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Silence In the Time of Cholera: U.N. Puts Pressure On U.S. to Address Yemen Crisis

Months after an airstrike on a neighborhood populated by black Yemenis or "Muhamasheen" more than a hundred buildings still remain in rubble and survivors continue to search for any valuables.
On September 29, the global community took a significant step in addressing the civil war and human rights crisis in Yemen.  The United Nations Human Rights Council passed a resolution to set up an independent investigation into human rights abuses by all three sides involved in the war; the Houthi Rebels, the Hadi Government backed by Saudi Arabia, and Al Qaeda. 
 
“This resolution is a victory for Yemenis whose suffering at the hands of all parties to the conflict has been overlooked by the international community,” said Anna Neistat, Amnesty International’s Senior Director for Research in a statement. “The resolution offers hope for those seeking justice and can serve as a stepping stone towards accountability.” 
 
The resolution was met with resistance from Saudi Arabia, who managed to prevent the United Nations from approving a full international commission inquiry. The inquiry could have led human rights abuses and war crimes to be referred to international criminal courts. In the past two years, Saudi Arabia and other Gulf states threatened to pull funding from several United Nations programs if they were not kept off a United Nations Report of countries that kill and maim children. 
 
Since the war began in March 2015, an estimated 10,000 civilians have been killed by Saudi Arabia-led bombing campaigns in the region. Due to the airstrikes destroying Yemen‘s water infrastructure, a Cholera outbreak has plagued the country. So far, the outbreak has affected 750,000 Yemenis and resulted in over 2,000 deaths. That number is expected to increase to 1 million by the end of the year, making it the worst outbreak on record in the world. Due to a blockade of food imports imposed on the country by the Saudi-led coalition, seven million people in Yemen are facing famine and starvation. Nearly 20 million of Yemen‘s population of 27 million have no access to safe drinking water.
 
The United States has been criticized for its role in aiding Saudi Arabia’s airstrikes. In May 2017, five civilians and a child were reportedly killed during a Navy Seal raid. In June 2017, the Associated Press reported, “Hundreds of men swept up in the hunt for al-Qaida militants have disappeared into a secret network of prisons in southern Yemen where abuse is routine and torture extreme – including the ‘grill,’ in which the victim is tied to a spit like a roast and spun in a circle of fire.”  Defense Officials admitted U.S. forces were involved in interrogations of Al Qaeda detainees, but denied involvement in human rights abuses at secret prison camps throughout Yemen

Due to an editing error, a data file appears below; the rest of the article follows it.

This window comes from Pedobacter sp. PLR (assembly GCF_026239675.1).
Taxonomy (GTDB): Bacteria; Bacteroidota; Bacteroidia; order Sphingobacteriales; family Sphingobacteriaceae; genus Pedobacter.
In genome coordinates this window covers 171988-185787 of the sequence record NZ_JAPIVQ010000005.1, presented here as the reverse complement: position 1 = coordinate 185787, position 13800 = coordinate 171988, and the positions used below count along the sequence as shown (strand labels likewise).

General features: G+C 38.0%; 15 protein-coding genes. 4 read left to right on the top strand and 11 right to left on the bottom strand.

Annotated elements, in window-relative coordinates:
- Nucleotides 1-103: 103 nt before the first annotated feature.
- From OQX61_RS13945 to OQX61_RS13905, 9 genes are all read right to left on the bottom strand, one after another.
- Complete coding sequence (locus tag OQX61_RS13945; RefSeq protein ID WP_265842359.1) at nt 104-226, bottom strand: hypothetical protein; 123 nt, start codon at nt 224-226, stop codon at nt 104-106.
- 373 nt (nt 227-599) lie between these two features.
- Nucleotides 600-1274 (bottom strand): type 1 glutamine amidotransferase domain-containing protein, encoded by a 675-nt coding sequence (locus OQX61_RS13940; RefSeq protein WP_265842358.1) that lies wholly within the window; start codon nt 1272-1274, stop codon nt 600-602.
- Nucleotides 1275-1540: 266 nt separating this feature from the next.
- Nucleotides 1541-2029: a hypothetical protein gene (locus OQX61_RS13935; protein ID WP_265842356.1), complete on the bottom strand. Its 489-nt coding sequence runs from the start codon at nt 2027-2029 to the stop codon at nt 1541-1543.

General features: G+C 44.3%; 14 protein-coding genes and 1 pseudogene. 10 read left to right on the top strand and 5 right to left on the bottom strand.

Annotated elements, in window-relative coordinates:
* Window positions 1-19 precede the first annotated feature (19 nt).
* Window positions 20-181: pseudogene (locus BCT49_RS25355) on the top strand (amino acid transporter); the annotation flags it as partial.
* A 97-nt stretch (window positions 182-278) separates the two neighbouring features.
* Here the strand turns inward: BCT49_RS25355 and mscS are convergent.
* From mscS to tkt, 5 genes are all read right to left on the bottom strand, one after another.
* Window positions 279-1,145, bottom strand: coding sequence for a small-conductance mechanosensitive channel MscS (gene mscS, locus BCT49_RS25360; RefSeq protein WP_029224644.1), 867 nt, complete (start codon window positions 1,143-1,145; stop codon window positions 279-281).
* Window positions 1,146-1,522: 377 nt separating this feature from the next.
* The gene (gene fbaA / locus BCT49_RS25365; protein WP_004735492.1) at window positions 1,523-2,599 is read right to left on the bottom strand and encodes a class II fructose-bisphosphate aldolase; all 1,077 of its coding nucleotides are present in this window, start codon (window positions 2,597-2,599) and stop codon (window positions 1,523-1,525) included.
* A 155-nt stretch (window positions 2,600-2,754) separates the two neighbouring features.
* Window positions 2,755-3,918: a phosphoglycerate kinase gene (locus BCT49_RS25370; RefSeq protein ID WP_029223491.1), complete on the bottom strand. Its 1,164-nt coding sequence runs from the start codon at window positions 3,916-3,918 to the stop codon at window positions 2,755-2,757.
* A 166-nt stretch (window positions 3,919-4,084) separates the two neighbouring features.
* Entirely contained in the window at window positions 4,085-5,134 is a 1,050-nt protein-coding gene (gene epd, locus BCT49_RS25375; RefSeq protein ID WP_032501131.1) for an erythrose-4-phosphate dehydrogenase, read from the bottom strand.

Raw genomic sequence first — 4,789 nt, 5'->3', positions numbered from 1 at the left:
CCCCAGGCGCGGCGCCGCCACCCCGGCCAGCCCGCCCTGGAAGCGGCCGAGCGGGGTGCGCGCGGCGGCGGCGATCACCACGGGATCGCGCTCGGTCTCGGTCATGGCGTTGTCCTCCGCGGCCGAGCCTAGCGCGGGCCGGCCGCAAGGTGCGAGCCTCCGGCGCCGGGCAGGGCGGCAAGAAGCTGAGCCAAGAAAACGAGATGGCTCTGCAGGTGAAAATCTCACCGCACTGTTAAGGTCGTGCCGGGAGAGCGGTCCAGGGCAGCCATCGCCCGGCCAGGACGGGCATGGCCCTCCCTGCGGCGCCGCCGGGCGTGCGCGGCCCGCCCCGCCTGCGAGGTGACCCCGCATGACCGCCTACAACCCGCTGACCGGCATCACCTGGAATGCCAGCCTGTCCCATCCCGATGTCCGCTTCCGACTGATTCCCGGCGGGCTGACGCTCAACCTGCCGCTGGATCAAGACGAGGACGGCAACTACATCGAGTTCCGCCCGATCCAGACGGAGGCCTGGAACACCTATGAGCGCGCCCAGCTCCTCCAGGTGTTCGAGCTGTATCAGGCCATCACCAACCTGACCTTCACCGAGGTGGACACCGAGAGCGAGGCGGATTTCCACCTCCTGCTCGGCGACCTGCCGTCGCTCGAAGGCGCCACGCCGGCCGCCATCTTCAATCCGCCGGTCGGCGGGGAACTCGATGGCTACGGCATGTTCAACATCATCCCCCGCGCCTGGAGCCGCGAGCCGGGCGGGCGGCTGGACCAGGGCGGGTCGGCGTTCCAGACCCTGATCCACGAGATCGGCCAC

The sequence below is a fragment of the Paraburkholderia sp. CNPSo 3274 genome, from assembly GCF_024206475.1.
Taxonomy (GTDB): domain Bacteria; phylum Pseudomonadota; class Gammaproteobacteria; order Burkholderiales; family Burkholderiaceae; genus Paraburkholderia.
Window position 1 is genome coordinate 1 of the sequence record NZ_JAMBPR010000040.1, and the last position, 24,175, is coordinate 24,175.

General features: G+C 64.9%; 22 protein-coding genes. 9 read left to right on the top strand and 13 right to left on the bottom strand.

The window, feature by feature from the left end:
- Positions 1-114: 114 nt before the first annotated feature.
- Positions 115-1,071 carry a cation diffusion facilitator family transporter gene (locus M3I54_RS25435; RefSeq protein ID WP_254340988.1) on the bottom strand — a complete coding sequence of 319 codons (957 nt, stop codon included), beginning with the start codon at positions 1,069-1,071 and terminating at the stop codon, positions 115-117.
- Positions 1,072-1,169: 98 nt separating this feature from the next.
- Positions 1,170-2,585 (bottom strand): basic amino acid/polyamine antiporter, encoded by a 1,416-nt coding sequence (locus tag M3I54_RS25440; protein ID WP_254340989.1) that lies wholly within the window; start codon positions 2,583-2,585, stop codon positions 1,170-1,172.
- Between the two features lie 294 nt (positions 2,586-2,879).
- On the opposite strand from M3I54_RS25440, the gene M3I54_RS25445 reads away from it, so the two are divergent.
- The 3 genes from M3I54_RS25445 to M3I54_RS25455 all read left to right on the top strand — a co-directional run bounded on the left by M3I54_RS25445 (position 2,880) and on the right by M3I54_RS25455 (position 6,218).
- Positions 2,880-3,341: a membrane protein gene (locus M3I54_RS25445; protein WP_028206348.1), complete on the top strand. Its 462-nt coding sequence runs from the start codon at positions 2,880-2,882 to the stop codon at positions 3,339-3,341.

The Intercept reported on September 18 that the United States Government has been unable to keep track of the refueling missions it is providing Saudis for the war in Yemen. “One agency says refueling is continuing, another says it stopped. Apparently this administration can’t get its story straight. There’s either blatant obfuscation, gross incompetence, or both going on,” Kate Kizer, Director of Policy and Advocacy at the Yemen Peace Project, told the Intercept. 
 
The United States has steadily provided weapons to Saudi Arabia and other Gulf states involved in the Yemen War over the past few years. Under the Obama administration, the United States sold more than $115 billion in weapons to Saudi Arabia that have been used in the war. The Trump administration has continued this practice, with $25 billion in weapon deals already lined up. On September 8, the State Department approved a $1 billion sale  of F-16 fighter jets to Bahrain, a country involved in the Saudi-led coalition fighting in Yemen.
 
A few members in congress have attempted to stop the United States’ role in the war in Yemen. Last week, two Republican and two Democrat congressional representatives proposed a bill to stop United States military assistance to Saudi Arabia in the war in Yemen, one that has never been authorized by Congress. Despite the efforts of these legislators to bring attention to the United States’ involvement in Yemen, the issue continues to be widely ignored.

Analysis

Though the United States remains complicit in their contributions to the war in Yemen, having turned a blind eye to the human rights abuses there, the recent United Nations decision may now force the World to start paying attention, and start rendering solutions to stop Yemen‘s crisis. 

Written by Michael Sainato

Michael Sainato

Michael Sainato is a freelance journalist based in Gainesville, Florida. His writing has been featured in the Guardian, Miami Herald, Denver Post, The Hill, Observer, Truth-Out, and several other publications. Follow him on Twitter @msainat1.

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Silence In the Time of Cholera: U.N. Puts Pressure On U.S. to Address Yemen Crisis